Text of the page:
Microsoft Accuses Iran of Large-Scale Attacks on US Infrastructure

Microsoft Threat Intelligence Team Discovers Iranian-Supported Attacks on US Critical Infrastructure

A recent report by the Microsoft Threat Intelligence team has revealed that the Iranian government supported attacks on the critical infrastructure of the United States from the end of 2021 to mid-2022. The attackers responsible for carrying out the heinous acts are the Mint Sandstorm group, which includes various sub-groups such as Phosphorus, Apt35, Charming Kitten, ITG18, TA453, and EULLWW.

According to the report, the technically advanced Mint Sandstorm group is capable of developing special tools and using zero-day vulnerabilities quickly. Additionally, they have shown flexibility in their operational activities, aligning with Iran’s national priorities.

The hackers targeted several objects, including sea ports, transit systems, energy and gas companies in the US. These attacks were believed to be in response to previous attacks on sea, railway and gas systems that occurred in 2020-2021.

Microsoft’s report described the attacks in detail, stating that Mint Sandstorm used publicly available POC vulnerabilities of web applications, such as CVE-2022-47966 and CVE-2022-47986, to gain initial access to their targets. Following that, they deployed a PowerShell user script that activated one of two attack chains.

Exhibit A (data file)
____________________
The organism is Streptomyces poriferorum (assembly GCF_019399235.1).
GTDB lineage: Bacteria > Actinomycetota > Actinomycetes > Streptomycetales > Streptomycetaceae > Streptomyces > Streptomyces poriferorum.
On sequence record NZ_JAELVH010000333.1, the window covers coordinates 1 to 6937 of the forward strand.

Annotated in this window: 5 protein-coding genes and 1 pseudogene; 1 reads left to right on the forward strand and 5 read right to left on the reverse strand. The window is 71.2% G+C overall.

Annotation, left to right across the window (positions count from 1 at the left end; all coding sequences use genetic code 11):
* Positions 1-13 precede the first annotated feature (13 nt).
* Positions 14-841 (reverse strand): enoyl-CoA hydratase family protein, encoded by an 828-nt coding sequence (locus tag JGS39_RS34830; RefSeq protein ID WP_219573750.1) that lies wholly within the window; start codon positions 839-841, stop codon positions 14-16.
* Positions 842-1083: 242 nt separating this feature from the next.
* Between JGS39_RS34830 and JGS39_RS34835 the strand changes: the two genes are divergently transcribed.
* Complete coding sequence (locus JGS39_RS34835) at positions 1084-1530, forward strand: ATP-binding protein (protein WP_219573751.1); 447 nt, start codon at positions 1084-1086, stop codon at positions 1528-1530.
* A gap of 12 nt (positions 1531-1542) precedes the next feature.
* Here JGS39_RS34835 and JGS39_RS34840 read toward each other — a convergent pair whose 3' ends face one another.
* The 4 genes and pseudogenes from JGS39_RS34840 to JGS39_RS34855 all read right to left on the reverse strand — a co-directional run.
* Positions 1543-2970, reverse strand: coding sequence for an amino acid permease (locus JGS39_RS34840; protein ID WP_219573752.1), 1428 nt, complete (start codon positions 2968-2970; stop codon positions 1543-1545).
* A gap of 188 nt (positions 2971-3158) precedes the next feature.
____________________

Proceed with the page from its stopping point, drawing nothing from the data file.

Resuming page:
The first attack chain involved additional PowerShell scripts that connected to a remote server and enabled the theft of Active Directory databases. The second attack chain used Impacket to connect to the C2 server, deploying the custom-made Drokbk and Soldier implants, which acted as multi-stage BECDOR tools that loaded and started other tools while also self-disposing themselves.

The report highlighted the Mint Sandstorm group’s advanced capabilities, including hiding behind C2-servers and deploying invisible multifunctional postcommunication tools, making it challenging to detect their actions.

Moreover, the Microsoft report noted that the Drokbk implant was previously attributed by SecureWorks to the Nemesis Kitten group, which is a subclass of the Mint Sandstorm group.

As attacks on the US’s critical infrastructure continue to rise, the need for robust cybersecurity measures remains urgent. The report recommended that organizations remain vigilant, update their IT infrastructure, and implement multi-factor authentication, to protect against attacks like these.

Source: Microsoft Threat Intelligence team

/Reports, release notes, official announcements.